By Paul Post
Some restaurants aren’t serving lunch, Gore Mountain can’t keep all of its lift lines running, and one area paper company is so desperate for help that it’s put up small roadside signs, hoping to attract new workers.
An already serious labor shortage could grow worse, creating serious problems for the Lake George-Saratoga Region economy if the Ukrainian crisis keeps young Eastern Europeans from filling hundreds of hospitality and tourism industry jobs this summer, local officials say.
“Such a heartbreaking situation,” said Amanda Metzger, Lake George Regional Chamber of Commerce marketing director. “This could affect a larger region than only the Ukraine. We are prepared to market the available jobs as we had to last year, but it is with such a heavy heart that we prepare for this potential workforce shortage, thinking of what the people of Ukraine are facing.”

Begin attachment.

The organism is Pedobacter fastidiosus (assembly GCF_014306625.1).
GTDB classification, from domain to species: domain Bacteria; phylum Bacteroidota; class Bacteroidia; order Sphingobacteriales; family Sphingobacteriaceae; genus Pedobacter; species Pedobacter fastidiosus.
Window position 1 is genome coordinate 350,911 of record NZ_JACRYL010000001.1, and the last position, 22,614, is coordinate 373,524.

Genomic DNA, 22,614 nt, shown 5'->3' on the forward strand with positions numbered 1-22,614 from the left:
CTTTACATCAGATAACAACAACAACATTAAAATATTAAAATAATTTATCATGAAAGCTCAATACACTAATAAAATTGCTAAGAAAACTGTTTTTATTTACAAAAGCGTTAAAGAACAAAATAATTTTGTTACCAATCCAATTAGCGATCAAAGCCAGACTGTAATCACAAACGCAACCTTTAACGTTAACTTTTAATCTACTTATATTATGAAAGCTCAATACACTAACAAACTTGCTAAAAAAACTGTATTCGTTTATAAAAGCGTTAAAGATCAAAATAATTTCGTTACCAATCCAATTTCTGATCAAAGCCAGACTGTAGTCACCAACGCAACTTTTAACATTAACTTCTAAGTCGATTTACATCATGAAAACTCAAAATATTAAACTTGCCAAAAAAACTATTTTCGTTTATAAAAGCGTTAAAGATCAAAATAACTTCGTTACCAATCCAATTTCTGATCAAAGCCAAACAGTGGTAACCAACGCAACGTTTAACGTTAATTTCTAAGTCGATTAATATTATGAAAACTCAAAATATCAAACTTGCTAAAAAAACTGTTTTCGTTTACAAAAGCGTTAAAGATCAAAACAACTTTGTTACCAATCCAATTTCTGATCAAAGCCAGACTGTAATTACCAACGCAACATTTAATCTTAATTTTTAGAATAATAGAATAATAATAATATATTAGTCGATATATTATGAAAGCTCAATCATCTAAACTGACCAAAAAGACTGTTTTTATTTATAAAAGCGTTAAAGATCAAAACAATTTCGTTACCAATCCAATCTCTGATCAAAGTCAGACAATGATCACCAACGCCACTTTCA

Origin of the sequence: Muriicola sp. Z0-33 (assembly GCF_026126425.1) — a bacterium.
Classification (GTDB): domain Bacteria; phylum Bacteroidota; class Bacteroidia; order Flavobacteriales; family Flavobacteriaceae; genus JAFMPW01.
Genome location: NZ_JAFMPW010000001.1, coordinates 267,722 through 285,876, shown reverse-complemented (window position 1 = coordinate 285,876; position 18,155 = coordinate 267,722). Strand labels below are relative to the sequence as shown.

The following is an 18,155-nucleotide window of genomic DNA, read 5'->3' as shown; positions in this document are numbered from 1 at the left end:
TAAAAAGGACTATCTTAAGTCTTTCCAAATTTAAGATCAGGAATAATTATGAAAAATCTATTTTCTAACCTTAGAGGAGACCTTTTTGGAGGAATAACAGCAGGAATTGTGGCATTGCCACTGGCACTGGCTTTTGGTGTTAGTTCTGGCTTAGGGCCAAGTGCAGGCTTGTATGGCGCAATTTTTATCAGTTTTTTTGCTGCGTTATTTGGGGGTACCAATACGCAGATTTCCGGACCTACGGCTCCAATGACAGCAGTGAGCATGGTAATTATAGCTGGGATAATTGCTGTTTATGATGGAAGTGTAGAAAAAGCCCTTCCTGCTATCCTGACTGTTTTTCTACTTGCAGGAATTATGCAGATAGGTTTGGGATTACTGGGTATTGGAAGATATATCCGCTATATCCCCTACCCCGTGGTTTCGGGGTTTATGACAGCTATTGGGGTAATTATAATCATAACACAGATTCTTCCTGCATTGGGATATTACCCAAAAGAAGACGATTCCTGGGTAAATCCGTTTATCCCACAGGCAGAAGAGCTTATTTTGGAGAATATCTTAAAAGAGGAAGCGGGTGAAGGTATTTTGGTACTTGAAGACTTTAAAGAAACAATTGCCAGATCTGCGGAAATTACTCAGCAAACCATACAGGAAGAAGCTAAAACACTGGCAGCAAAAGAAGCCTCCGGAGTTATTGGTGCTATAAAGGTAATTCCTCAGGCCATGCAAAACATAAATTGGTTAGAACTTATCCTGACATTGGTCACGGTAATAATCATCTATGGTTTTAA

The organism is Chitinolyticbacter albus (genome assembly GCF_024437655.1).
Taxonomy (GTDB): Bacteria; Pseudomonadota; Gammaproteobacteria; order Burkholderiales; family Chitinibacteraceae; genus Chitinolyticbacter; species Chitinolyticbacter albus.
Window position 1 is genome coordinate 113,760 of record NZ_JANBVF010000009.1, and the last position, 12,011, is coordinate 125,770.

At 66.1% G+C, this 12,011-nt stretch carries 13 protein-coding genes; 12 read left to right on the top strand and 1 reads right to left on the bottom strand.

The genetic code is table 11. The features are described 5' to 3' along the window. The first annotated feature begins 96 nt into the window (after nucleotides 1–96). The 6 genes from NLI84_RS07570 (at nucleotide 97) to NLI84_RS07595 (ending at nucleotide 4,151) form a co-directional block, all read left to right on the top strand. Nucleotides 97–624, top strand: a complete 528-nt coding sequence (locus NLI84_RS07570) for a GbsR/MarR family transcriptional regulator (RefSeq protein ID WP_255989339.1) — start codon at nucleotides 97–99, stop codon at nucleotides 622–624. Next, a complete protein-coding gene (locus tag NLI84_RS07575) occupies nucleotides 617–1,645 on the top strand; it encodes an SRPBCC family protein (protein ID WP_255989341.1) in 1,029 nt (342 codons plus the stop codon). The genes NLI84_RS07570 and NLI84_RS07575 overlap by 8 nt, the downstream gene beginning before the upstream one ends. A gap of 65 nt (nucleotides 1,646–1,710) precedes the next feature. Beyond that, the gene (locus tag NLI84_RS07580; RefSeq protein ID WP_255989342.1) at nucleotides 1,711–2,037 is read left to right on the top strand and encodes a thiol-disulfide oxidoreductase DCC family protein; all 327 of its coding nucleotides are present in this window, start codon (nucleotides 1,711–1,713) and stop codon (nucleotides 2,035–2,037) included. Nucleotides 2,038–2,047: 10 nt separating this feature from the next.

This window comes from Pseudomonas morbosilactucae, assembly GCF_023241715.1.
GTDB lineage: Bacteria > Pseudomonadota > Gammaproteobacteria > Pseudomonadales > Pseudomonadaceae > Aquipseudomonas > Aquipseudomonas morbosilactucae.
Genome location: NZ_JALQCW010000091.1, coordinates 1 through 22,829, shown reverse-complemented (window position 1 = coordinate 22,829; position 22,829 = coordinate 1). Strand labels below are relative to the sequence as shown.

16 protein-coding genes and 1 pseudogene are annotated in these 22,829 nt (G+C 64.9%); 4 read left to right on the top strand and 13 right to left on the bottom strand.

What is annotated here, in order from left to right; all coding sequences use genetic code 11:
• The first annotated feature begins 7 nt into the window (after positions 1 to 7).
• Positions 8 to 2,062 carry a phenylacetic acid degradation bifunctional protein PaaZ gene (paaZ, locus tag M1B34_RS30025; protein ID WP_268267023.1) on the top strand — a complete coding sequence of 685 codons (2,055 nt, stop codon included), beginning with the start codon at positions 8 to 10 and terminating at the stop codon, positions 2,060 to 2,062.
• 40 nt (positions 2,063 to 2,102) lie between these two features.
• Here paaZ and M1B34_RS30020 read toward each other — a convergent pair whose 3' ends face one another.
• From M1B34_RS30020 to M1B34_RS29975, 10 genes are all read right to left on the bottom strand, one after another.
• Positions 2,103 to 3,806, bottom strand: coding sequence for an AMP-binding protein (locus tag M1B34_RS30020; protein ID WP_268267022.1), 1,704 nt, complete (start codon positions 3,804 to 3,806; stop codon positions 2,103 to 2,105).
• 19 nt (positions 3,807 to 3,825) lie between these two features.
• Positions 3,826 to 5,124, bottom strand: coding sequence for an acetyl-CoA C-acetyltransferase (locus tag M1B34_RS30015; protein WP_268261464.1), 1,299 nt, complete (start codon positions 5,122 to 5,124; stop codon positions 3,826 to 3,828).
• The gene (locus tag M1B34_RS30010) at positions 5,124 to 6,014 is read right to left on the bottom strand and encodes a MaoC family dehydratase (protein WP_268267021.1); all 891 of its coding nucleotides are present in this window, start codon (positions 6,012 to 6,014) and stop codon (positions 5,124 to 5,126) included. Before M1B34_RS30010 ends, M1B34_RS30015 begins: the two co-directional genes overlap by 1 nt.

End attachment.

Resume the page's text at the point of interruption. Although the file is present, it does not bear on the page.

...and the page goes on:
In a Facebook posting, the Lake George restaurant 10 McGillis Public House said, “All over the Capital Region and especially here in Lake George, we rely on the international students and J1 Student work program to staff our local businesses and boost our economy. With the exception of the pandemic in recent years, hundreds of students come to our area to work each summer. Most of them work two or even three jobs at a time and they are an integral part of some business’s success for the tourist season.”
Many student come from Poland, Belarus, Russia and Ukraine.
“Not only do our businesses depend on these students and their hard work, but many of us have made lifelong friendships and remain in contact years after they’ve returned to their home country,” the 10 McGillis Public House statement said.
Many foreign students find local summer employment through New York City-based InterExchange. In a statement, the agency said: